Pittsburgh Symphony Orchestra brings grandeur and grandstanding to Heinz Hall

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The classical repertoire abounds with fantastic piano concertos, but only a few make the instrument truly sound grand.

Is it any wonder, then, that Edvard Grieg's Piano Concerto in A Minor remains the most famous? Heard at Heinz Hall Friday night, the Romantic work brought out the best of the Steinway on stage, with grandeur meeting grandeur from the famed opening cascade of notes to the jaunty folk dance at the end.

The soloist was Valentina Lisitsa, a Ukrainian-born concert pianist who has become more well-known since we last heard her in Pittsburgh because of some viral video presence on YouTube. But her navigating of the extremes of dynamics was something that would need HD to capture the nuances. She was able to follow potent statements with soft playing that might be best described as the sotto voce of an opera singer.

With conductor Yan Pascal Tortelier, she connected well with the orchestra, playing off the musicians at times, although principal horn player William Caballero's entrance in the second movement, with a phrase that started huge and brassy before falling to remarkable softness, was equally compelling. After the finale -- indeed a grand one -- the audience called Ms. Lisitsa for two encores, something rare with the PSO (she offered Liszt's "La Campanella" and Chopin's Nocturne Op. 9, No. 2).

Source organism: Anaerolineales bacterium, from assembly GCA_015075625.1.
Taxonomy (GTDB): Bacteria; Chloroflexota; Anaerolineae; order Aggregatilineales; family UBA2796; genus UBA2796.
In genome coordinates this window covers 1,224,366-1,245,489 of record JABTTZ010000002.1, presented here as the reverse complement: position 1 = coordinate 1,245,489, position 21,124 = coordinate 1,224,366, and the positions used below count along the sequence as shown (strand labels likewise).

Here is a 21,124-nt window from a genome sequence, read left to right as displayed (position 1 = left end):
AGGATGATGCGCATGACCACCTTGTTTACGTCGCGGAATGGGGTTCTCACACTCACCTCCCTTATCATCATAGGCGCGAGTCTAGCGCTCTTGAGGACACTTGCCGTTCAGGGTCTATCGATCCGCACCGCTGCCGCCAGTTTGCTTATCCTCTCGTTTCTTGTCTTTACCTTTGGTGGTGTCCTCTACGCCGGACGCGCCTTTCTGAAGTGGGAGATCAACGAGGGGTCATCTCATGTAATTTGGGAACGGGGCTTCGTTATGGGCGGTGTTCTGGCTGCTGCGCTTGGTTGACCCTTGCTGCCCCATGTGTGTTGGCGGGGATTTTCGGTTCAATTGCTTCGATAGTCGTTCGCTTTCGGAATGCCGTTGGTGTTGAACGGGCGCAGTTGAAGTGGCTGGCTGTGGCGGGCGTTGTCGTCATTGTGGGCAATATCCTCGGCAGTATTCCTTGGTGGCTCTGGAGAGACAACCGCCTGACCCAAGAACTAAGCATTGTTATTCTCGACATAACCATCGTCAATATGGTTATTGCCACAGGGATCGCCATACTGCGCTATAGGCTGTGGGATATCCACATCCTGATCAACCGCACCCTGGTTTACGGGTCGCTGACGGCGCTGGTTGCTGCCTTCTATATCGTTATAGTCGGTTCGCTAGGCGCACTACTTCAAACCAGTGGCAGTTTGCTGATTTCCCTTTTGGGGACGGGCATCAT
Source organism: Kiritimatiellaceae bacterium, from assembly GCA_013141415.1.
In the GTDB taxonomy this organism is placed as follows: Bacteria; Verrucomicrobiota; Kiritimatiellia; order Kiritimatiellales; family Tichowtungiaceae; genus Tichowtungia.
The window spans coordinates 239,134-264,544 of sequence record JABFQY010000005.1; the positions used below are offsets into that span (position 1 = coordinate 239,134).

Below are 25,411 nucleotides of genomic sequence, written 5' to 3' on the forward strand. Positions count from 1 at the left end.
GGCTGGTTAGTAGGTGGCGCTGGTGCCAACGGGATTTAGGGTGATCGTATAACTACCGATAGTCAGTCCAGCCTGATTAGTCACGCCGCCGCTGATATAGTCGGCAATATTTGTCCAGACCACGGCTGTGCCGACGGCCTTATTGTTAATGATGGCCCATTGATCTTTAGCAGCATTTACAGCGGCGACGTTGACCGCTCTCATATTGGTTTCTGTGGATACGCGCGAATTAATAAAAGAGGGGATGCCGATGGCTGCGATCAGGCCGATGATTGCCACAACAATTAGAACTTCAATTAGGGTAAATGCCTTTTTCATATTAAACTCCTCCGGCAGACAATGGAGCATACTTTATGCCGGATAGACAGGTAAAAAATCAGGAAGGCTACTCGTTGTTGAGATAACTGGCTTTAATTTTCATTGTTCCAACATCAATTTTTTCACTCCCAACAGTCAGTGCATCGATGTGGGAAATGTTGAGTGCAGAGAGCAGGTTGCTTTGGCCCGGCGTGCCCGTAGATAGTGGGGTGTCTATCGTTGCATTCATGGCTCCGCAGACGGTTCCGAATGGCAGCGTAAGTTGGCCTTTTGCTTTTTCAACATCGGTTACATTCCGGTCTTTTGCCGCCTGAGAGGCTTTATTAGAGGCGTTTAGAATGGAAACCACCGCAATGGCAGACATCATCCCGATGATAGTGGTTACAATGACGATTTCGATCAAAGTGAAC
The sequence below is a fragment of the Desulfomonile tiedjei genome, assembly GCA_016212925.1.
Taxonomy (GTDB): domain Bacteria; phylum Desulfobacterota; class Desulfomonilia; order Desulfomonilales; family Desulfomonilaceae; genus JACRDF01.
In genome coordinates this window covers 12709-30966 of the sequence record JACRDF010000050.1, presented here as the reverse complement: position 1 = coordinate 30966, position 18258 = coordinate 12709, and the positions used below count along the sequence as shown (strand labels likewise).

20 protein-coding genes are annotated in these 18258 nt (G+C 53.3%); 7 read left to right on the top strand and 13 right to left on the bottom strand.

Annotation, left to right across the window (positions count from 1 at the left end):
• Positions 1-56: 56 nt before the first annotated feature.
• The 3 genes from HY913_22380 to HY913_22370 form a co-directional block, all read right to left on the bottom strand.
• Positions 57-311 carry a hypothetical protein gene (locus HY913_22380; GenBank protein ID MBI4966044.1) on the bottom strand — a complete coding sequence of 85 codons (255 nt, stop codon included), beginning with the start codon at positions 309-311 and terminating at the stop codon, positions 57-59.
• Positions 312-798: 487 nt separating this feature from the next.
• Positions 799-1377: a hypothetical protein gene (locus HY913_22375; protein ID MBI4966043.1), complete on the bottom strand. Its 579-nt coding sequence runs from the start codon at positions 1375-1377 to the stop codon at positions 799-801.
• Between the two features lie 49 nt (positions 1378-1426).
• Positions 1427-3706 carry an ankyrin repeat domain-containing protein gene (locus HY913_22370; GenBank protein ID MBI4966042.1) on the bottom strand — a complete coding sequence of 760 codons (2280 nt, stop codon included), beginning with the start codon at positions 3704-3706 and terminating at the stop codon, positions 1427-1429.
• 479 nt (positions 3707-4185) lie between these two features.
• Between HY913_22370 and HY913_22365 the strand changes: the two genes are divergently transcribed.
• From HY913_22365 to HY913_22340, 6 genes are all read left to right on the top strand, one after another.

The concert opened with a fantastic new work by Osvaldo Golijov, a major contemporary composer. His "Sidereus" was written to honor Henry Fogel, a longtime executive and leader in the orchestra industry, but its sweeping strains and melancholic tune might long outlive that memory.

The second half of the concert was briefly put on the ropes by Mr. Tortelier's talking about himself and trying to describe the last pieces. Maurice Ravel's "Rapsodie Espagnole" did not fare well after the conductor finally put down the microphone. It was garish and unconnected, lacking the subtlety that binds its many depictions of the Spanish peninsula.

But he made up for it with a vivacious and impassioned leading of Edward Elgar's "In the South, 'Alassio.' " This tone poem of sorts is not heard nearly enough. With stirring strings and a darkness beneath the surface it describes far more than Italy. It is a capturing of an entire world imagined and brought to life by the British composer. A fine solo by violist Randolph Kelly was a highlight, but really the entire orchestra seemed to enjoy the work, performing with uncommon vigor.

The program repeats at 8 tonight and 2:30 p.m. Sunday.


Post-Gazette classical music critic Andrew Druckenbrod: adruckenbrod@post-gazette.com or 412-263-1750. He blogs at www.post-gazette.com/classicalmusings. @druckenbrod.


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